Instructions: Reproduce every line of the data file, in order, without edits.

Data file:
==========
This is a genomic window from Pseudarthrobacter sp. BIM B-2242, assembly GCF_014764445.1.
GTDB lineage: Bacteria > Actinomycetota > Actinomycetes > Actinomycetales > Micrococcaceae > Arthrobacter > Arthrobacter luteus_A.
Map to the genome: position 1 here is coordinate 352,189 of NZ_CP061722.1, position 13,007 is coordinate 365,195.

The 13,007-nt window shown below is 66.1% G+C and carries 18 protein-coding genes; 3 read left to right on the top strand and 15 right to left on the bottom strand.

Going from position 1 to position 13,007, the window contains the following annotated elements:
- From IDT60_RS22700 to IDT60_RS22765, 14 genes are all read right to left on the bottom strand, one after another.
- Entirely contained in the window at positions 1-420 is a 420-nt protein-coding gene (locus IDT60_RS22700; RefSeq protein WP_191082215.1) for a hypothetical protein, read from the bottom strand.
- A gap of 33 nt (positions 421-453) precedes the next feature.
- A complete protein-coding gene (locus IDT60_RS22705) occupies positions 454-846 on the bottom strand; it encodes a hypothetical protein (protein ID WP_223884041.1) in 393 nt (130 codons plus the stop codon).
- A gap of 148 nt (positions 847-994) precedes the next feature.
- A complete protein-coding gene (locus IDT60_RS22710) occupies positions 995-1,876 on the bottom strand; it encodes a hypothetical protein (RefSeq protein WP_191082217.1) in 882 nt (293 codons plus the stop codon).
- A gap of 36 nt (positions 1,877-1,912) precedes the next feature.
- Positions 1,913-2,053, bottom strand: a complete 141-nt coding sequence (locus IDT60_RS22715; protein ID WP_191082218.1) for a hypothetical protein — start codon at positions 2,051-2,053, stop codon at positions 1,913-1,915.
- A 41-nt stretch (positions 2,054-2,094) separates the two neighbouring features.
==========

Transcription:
This is a genomic window from Pseudarthrobacter sp. BIM B-2242, assembly GCF_014764445.1.
GTDB lineage: Bacteria > Actinomycetota > Actinomycetes > Actinomycetales > Micrococcaceae > Arthrobacter > Arthrobacter luteus_A.
Map to the genome: position 1 here is coordinate 352,189 of NZ_CP061722.1, position 13,007 is coordinate 365,195.

The 13,007-nt window shown below is 66.1% G+C and carries 18 protein-coding genes; 3 read left to right on the top strand and 15 right to left on the bottom strand.

Going from position 1 to position 13,007, the window contains the following annotated elements:
- From IDT60_RS22700 to IDT60_RS22765, 14 genes are all read right to left on the bottom strand, one after another.
- Entirely contained in the window at positions 1-420 is a 420-nt protein-coding gene (locus IDT60_RS22700; RefSeq protein WP_191082215.1) for a hypothetical protein, read from the bottom strand.
- A gap of 33 nt (positions 421-453) precedes the next feature.
- A complete protein-coding gene (locus IDT60_RS22705) occupies positions 454-846 on the bottom strand; it encodes a hypothetical protein (protein ID WP_223884041.1) in 393 nt (130 codons plus the stop codon).
- A gap of 148 nt (positions 847-994) precedes the next feature.
- A complete protein-coding gene (locus IDT60_RS22710) occupies positions 995-1,876 on the bottom strand; it encodes a hypothetical protein (RefSeq protein WP_191082217.1) in 882 nt (293 codons plus the stop codon).
- A gap of 36 nt (positions 1,877-1,912) precedes the next feature.
- Positions 1,913-2,053, bottom strand: a complete 141-nt coding sequence (locus IDT60_RS22715; protein ID WP_191082218.1) for a hypothetical protein — start codon at positions 2,051-2,053, stop codon at positions 1,913-1,915.
- A 41-nt stretch (positions 2,054-2,094) separates the two neighbouring features.